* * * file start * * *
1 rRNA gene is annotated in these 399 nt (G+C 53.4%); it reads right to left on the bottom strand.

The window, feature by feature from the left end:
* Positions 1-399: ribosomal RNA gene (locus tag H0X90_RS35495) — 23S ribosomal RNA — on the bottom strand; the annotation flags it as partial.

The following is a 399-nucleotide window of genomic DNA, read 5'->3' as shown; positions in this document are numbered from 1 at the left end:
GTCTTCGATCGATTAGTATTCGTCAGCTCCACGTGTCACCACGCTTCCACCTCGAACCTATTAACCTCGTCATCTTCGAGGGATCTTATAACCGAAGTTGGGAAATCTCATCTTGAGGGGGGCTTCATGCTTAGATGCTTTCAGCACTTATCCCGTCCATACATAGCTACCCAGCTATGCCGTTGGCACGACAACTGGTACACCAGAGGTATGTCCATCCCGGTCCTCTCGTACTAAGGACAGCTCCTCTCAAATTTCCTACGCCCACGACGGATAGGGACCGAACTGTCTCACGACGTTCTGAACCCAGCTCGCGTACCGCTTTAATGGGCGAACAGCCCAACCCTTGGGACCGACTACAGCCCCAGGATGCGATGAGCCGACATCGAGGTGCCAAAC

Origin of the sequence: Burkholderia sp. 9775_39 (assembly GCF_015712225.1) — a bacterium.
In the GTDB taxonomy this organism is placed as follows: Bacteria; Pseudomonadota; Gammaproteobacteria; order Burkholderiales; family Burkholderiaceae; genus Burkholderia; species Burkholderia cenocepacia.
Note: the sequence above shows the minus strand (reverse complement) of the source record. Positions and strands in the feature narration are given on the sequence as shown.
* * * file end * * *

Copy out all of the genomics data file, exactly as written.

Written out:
1 rRNA gene is annotated in these 399 nt (G+C 53.4%); it reads right to left on the bottom strand.

The window, feature by feature from the left end:
* Positions 1-399: ribosomal RNA gene (locus tag H0X90_RS35495) — 23S ribosomal RNA — on the bottom strand; the annotation flags it as partial.

The following is a 399-nucleotide window of genomic DNA, read 5'->3' as shown; positions in this document are numbered from 1 at the left end:
GTCTTCGATCGATTAGTATTCGTCAGCTCCACGTGTCACCACGCTTCCACCTCGAACCTATTAACCTCGTCATCTTCGAGGGATCTTATAACCGAAGTTGGGAAATCTCATCTTGAGGGGGGCTTCATGCTTAGATGCTTTCAGCACTTATCCCGTCCATACATAGCTACCCAGCTATGCCGTTGGCACGACAACTGGTACACCAGAGGTATGTCCATCCCGGTCCTCTCGTACTAAGGACAGCTCCTCTCAAATTTCCTACGCCCACGACGGATAGGGACCGAACTGTCTCACGACGTTCTGAACCCAGCTCGCGTACCGCTTTAATGGGCGAACAGCCCAACCCTTGGGACCGACTACAGCCCCAGGATGCGATGAGCCGACATCGAGGTGCCAAAC

Origin of the sequence: Burkholderia sp. 9775_39 (assembly GCF_015712225.1) — a bacterium.
In the GTDB taxonomy this organism is placed as follows: Bacteria; Pseudomonadota; Gammaproteobacteria; order Burkholderiales; family Burkholderiaceae; genus Burkholderia; species Burkholderia cenocepacia.
Note: the sequence above shows the minus strand (reverse complement) of the source record. Positions and strands in the feature narration are given on the sequence as shown.